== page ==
Prove

where and is the greatest integer less than or equal to .

*Proof.*The proof is by induction. For the case we have on the left,

On the right, we have

since implies (since 1 is the greatest integer less than or equal to ).

Assume then that the inequality is true for some . Then,

But, from part (b) of this exercise we have

for all (and, in particular, must hold for , which will use in the following). So,

Thus, we plug this back in to the inequality above and have,

Notice that the inequality we have arrived at as as opposed to the we want. This is to deal with the fact that is the greatest integer in . This takes care of that problem since to complete the proof by induction we need to show that if the inequality holds for , then it holds for . If is even, then and . On the other hand, if is odd, then . In either case though we have, , so

Hence, the inequality holds for the case if it is true for any .

Thus, the inequality is true for all

Here’s a proof that I think is a little cleaner:

For the inductive step, notice that

where k is the greatest integer less than or equal to n/2 (which I'll write as [n/2]).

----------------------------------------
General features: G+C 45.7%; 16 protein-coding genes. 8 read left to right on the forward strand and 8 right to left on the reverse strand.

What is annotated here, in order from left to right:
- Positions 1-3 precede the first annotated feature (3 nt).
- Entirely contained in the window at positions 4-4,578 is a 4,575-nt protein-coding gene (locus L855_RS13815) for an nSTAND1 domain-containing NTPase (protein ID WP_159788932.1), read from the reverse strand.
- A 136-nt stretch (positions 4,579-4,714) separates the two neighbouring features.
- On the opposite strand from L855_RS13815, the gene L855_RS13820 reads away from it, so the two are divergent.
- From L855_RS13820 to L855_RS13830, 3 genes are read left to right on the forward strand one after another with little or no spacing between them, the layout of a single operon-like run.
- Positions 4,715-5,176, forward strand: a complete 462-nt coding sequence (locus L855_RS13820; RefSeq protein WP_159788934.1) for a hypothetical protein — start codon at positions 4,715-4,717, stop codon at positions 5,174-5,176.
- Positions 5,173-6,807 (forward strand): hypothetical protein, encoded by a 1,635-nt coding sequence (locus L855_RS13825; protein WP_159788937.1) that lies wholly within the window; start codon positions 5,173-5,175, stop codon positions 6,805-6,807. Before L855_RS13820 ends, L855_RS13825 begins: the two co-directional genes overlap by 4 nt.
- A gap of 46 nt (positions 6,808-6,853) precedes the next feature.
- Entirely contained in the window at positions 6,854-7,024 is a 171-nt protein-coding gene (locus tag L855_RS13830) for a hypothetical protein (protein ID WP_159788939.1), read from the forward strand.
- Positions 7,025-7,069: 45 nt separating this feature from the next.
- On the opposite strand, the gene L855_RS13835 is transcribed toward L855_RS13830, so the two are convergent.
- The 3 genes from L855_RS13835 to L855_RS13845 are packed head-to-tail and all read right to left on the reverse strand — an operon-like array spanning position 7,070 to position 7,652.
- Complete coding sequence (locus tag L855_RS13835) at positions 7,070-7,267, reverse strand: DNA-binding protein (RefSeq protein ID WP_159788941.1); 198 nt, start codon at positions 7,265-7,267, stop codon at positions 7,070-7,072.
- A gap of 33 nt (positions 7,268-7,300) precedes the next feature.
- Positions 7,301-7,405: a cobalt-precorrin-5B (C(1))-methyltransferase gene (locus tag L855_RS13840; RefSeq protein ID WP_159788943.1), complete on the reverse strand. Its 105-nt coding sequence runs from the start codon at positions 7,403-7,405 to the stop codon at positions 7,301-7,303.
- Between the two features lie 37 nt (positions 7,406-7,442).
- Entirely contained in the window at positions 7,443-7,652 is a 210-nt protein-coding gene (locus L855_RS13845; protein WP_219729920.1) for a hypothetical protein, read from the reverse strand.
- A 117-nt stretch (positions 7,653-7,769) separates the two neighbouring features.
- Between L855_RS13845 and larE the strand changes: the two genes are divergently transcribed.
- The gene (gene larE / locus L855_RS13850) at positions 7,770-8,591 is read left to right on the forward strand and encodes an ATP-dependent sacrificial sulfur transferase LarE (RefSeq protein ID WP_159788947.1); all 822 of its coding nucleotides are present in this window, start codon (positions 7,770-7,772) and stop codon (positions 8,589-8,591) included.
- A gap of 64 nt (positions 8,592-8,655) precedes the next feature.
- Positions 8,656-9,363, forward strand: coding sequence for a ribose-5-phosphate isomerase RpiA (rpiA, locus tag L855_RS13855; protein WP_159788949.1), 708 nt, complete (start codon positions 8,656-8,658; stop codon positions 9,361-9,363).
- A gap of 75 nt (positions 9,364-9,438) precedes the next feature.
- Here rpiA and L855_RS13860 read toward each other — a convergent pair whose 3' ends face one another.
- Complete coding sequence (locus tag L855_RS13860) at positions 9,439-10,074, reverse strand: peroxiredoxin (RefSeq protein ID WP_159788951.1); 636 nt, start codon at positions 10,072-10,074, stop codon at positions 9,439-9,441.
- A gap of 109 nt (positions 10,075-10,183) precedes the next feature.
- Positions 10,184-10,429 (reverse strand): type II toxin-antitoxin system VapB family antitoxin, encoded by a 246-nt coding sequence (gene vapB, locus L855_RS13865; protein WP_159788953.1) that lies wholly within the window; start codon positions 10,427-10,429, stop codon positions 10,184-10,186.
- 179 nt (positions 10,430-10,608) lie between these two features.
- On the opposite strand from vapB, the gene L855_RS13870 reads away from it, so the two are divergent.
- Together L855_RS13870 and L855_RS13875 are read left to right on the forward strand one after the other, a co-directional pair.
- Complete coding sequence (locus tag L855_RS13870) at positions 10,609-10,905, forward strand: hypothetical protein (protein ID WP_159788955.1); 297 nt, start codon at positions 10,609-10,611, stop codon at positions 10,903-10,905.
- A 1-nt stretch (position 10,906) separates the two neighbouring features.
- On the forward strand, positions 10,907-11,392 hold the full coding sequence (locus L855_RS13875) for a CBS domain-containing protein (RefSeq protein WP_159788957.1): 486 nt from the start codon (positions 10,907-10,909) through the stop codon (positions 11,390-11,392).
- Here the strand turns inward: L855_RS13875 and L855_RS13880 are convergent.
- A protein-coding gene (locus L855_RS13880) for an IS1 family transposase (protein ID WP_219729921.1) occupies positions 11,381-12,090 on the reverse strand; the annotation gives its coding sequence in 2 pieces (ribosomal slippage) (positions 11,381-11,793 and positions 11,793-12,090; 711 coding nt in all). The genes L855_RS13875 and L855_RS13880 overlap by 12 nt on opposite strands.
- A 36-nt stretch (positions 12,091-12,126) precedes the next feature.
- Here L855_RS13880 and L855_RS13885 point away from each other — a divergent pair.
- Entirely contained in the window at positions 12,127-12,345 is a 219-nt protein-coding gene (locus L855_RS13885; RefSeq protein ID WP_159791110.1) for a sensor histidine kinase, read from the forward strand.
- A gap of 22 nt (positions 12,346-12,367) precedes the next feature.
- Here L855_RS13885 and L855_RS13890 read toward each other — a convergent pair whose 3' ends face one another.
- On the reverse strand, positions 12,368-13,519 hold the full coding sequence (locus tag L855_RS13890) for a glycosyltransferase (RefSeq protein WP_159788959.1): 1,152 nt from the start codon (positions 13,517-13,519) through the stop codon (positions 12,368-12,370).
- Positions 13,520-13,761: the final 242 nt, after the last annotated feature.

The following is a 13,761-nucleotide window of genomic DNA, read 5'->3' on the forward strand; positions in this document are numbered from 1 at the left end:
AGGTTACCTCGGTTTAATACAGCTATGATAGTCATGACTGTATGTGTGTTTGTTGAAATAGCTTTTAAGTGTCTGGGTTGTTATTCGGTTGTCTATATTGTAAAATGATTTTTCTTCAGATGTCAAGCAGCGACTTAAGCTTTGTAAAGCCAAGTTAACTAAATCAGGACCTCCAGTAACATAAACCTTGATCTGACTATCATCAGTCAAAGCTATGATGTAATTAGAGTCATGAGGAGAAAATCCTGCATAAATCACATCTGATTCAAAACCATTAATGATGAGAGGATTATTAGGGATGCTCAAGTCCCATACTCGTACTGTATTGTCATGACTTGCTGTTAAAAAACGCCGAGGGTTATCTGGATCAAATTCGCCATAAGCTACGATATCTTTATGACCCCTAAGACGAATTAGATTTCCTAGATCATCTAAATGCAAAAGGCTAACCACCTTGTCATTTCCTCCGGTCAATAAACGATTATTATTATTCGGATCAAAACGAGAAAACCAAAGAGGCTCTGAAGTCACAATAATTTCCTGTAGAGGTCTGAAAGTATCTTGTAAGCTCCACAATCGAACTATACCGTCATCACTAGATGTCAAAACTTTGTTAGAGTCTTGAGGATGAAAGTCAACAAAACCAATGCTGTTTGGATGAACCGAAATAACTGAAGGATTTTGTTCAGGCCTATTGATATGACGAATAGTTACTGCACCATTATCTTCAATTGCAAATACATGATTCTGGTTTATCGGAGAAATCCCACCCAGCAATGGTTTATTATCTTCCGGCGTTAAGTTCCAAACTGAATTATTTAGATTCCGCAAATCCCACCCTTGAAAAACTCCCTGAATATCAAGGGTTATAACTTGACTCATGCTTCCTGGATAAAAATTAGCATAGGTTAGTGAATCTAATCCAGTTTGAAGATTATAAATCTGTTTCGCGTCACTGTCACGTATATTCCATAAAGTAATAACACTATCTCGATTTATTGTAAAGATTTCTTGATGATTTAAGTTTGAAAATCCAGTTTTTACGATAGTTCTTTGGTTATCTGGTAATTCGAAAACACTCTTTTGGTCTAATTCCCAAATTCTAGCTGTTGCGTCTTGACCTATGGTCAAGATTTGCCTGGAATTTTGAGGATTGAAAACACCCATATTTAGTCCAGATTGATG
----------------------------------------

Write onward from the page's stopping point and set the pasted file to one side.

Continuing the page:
When n is even, k = [n/2] = [(n+1)/2], and the inductive step is proven.

When n is odd, [(n+1)/2] = [n/2] + 1 = k + 1, so we can write

and the inductive step is proven for odd n as well.

Never mind. Disregard! Major mistake in the last step of my “proof”.

The part of inequality when m is even is probably wrong. First of all in this case

, not

. However,

is odd, so you have to prove that the left part is actually smaller than

, not

anyways. You first proof makes it possible for the .

I of course meant powers:

I think you’re right.

Maybe you can try to prove (n+1)^n >= 2n^n or (1+ 1/n)^n >= 2. (Use Bernoulli’s Inequality here).

Then in the inductive step:

(n+1)!/(n+1)^(n+1) = n!/(n+1)^n <= n!/(2n^n) .

Very brief proof of (n+1)^n >= 2n^n: notice that the first two terms of (n+1)^n are n^n and n*n^(n-1)=n^n, ie 2n^n.

Notice that the inequality we have arrived at as (1/2)^{k+1} as opposed to the (1/2)^k we want. This is to deal with the fact that k is the greatest integer in m/2. This takes care of that problem since to complete the proof by induction we need to show that if the inequality holds for m, then it holds for m+1. If m is even, then k = m/2 and k+1 = (m+1)/2+1/2. On the other hand, if m is odd, then k = (m-1)/2 and k+1= (m+1)/2 In either case though we have, k+1 \geq (m+1)/2